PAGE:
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TEACHING

LITERACY
THROUGH
PHONICS
CHRYSSA LASKARIDOU
EFL STATE SCHOOL ADVISOR
Teaching literacy

How do you teach


young learners to read
and write?
An important part of learning to
read and write is being able to
hear sounds in words
Young learners are already
familiar with many words or
language chunks but also with
sounds which do not exist in
their mother tongue.
For example, sound
differences such as those
between long and short
vowels, or those between /s/
and /sh/ sounds are easily
discernible by them.
The English system

26 letters in English

42 main sounds (e.g.,


tch, sh, etc.)
Reading in English

English is an exceptionally
inconsistent alphabetic language
because it suffers from a large
amount of inconsistency in both
reading and spelling.
A letter can be pronounced in
multiple ways (e.g. the letter a in
English maps onto a different
phoneme in the words cat, was,
saw, made and car)
Some letters have more than one
sound (e.g., vowels and consonants
like c, s, y, etc.)
How to teach phonics
Forget about the traditional
approach (the alphabet)
When we start teaching phonics, we
start with one sound only. We start
with the most common sounds
(eg. /a/, /t/, /s/, /d/, /e/, /i/, /p/)
Gradually move on to the more
complicated ones(/ph/, /th/,/-th /,
/sh/)
When you have given them the first
basic sounds, you can start building
with them the first simple words
(transparent) through simple sound
combinations. (sit, sat, tin, pin, pen, ten,
set etc.)
Let your students create their own
nonsense (or silly) words (testint,
piten, satiapata.) and later their
own nonsense (or silly) sentences (a
mat in the tub, the cat sits on the
hat) and even short stories.
A multi-sensory method
Using TPR in teaching phonics
Invite pupils to:
Touch and feel the new letter-sound
Form it with their bodies
Sing and dance it (h can be
hop, t is playing tennis and
d is drum.
Each sound has its own
action and song
This fun way helps the pupil
learn the sounds more easily
Sing and dance it

ddddd hhhhh
The pupils trace the letter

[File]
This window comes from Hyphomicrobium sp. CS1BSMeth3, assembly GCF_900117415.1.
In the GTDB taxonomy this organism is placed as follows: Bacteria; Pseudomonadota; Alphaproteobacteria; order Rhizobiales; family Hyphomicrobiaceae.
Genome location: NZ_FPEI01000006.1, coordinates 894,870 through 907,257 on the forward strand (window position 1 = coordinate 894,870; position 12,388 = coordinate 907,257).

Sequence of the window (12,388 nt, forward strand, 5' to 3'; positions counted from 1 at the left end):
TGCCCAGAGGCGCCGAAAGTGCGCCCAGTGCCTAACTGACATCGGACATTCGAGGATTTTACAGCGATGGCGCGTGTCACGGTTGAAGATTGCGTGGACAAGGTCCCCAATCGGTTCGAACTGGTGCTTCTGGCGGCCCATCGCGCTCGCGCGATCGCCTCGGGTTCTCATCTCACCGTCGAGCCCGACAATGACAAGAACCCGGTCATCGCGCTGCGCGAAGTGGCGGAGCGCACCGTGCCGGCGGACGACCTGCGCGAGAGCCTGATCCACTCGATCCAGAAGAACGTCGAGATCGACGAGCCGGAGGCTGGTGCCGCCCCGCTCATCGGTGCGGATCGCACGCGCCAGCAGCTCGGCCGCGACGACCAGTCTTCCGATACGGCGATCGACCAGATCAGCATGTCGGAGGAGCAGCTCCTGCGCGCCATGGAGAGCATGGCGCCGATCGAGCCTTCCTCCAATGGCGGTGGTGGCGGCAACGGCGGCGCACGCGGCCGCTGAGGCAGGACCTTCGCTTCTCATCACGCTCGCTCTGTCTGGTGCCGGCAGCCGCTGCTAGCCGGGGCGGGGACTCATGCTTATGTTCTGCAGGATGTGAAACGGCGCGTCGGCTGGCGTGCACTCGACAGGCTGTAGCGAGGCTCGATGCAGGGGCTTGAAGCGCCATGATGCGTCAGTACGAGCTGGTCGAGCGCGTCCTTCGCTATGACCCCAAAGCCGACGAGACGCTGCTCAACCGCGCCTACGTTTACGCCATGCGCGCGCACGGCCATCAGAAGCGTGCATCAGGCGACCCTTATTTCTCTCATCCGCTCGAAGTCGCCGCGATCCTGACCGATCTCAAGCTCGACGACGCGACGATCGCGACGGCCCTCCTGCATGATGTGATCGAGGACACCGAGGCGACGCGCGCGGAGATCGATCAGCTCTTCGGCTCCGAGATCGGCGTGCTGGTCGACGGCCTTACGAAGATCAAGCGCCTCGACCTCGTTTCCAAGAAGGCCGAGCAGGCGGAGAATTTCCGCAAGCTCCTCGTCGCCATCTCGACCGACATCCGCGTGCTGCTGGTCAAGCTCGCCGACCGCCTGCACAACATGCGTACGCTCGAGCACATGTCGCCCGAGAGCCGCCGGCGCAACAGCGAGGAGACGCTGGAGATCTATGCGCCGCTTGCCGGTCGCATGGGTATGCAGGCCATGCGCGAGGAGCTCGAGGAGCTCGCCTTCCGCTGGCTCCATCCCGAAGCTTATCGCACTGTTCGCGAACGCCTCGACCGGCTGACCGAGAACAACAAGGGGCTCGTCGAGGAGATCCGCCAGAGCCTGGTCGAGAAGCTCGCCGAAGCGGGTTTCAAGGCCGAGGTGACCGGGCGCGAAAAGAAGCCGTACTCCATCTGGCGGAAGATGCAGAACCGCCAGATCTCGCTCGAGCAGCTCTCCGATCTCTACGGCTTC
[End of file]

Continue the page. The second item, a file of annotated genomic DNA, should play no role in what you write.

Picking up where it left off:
following the arrows.
Lower case and capital
letters
We first focus on lower
case letters

In the same lesson we also


deal with capitals
More complicated sounds
Later on start introducing the different
and more complicated vowel sounds
and vowel combinations (/ai/, /ee/,
/oo/, /ow/, /i-e/, /o-e/ etc).

This needs lots of practice and you will


need to employ different approaches
and techniques /methods such as
games, songs colouring, matching etc
Building Word Families
ay
Pray
Tray
ai spray
Pain
Train
paint
o-e
Bone
Cone
home
Playing with word families
Rhyming
We can make up silly rhymes and focus on
specific vowel sounds:

The funny
clown
is in the town
Look! He can
bow!
REMEMBER !

Teachers should
always detect and
respect different
learning styles
and strategies.
Opaque words
What do we do with words such
as
one two or are?

We teach them as sight words


Help with reading
Dots are used to show how
many
sounds in each word
Pupils can put their finger on
each dot
Do we teach Alphabet?
Other helpful material
Mini books
Colouring pages
Matching activities
Some tips
Phonics-based instruction is an
ongoing process. We dont teach all
the phonemes till we come to the
end.
After 6-7 phonemes we do other
activities and projects giving pupils
time to assimilate their new
knowledge
Why learning with phonics?
It helps learners acquire accurate
pronunciation
It helps them make associations
between
spelling and pronunciation
It helps them recognize and read
patterns (e.g., if they know how to
read leaf it will be easier for them
to read the words bean, eat, etc.)
THANK
YOU!